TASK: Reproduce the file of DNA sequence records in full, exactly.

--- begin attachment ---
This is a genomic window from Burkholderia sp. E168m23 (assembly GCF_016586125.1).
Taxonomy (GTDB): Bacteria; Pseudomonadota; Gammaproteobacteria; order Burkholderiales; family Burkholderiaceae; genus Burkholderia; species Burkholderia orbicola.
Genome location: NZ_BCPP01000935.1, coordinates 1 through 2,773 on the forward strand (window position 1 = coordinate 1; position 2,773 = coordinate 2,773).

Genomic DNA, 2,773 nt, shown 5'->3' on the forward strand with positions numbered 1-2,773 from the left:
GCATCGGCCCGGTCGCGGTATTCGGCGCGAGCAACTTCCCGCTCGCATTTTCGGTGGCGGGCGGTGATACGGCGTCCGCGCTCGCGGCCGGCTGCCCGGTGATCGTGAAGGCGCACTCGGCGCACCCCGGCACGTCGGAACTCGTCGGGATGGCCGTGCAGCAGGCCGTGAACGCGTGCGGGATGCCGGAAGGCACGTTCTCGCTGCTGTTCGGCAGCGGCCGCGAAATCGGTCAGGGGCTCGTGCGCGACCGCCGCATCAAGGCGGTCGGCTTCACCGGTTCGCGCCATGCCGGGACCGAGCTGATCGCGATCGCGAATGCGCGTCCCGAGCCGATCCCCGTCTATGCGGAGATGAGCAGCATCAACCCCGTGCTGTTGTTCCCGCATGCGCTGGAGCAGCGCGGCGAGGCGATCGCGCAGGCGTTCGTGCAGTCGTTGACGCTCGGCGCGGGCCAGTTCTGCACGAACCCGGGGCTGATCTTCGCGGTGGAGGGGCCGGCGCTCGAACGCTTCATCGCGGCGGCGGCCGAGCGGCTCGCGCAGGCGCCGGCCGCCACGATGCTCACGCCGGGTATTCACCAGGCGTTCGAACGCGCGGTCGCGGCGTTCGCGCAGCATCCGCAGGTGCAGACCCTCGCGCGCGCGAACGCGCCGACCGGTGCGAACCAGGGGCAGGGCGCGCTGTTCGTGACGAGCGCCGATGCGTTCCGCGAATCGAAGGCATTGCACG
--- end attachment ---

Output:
This is a genomic window from Burkholderia sp. E168m23 (assembly GCF_016586125.1).
Taxonomy (GTDB): Bacteria; Pseudomonadota; Gammaproteobacteria; order Burkholderiales; family Burkholderiaceae; genus Burkholderia; species Burkholderia orbicola.
Genome location: NZ_BCPP01000935.1, coordinates 1 through 2,773 on the forward strand (window position 1 = coordinate 1; position 2,773 = coordinate 2,773).

Genomic DNA, 2,773 nt, shown 5'->3' on the forward strand with positions numbered 1-2,773 from the left:
GCATCGGCCCGGTCGCGGTATTCGGCGCGAGCAACTTCCCGCTCGCATTTTCGGTGGCGGGCGGTGATACGGCGTCCGCGCTCGCGGCCGGCTGCCCGGTGATCGTGAAGGCGCACTCGGCGCACCCCGGCACGTCGGAACTCGTCGGGATGGCCGTGCAGCAGGCCGTGAACGCGTGCGGGATGCCGGAAGGCACGTTCTCGCTGCTGTTCGGCAGCGGCCGCGAAATCGGTCAGGGGCTCGTGCGCGACCGCCGCATCAAGGCGGTCGGCTTCACCGGTTCGCGCCATGCCGGGACCGAGCTGATCGCGATCGCGAATGCGCGTCCCGAGCCGATCCCCGTCTATGCGGAGATGAGCAGCATCAACCCCGTGCTGTTGTTCCCGCATGCGCTGGAGCAGCGCGGCGAGGCGATCGCGCAGGCGTTCGTGCAGTCGTTGACGCTCGGCGCGGGCCAGTTCTGCACGAACCCGGGGCTGATCTTCGCGGTGGAGGGGCCGGCGCTCGAACGCTTCATCGCGGCGGCGGCCGAGCGGCTCGCGCAGGCGCCGGCCGCCACGATGCTCACGCCGGGTATTCACCAGGCGTTCGAACGCGCGGTCGCGGCGTTCGCGCAGCATCCGCAGGTGCAGACCCTCGCGCGCGCGAACGCGCCGACCGGTGCGAACCAGGGGCAGGGCGCGCTGTTCGTGACGAGCGCCGATGCGTTCCGCGAATCGAAGGCATTGCACG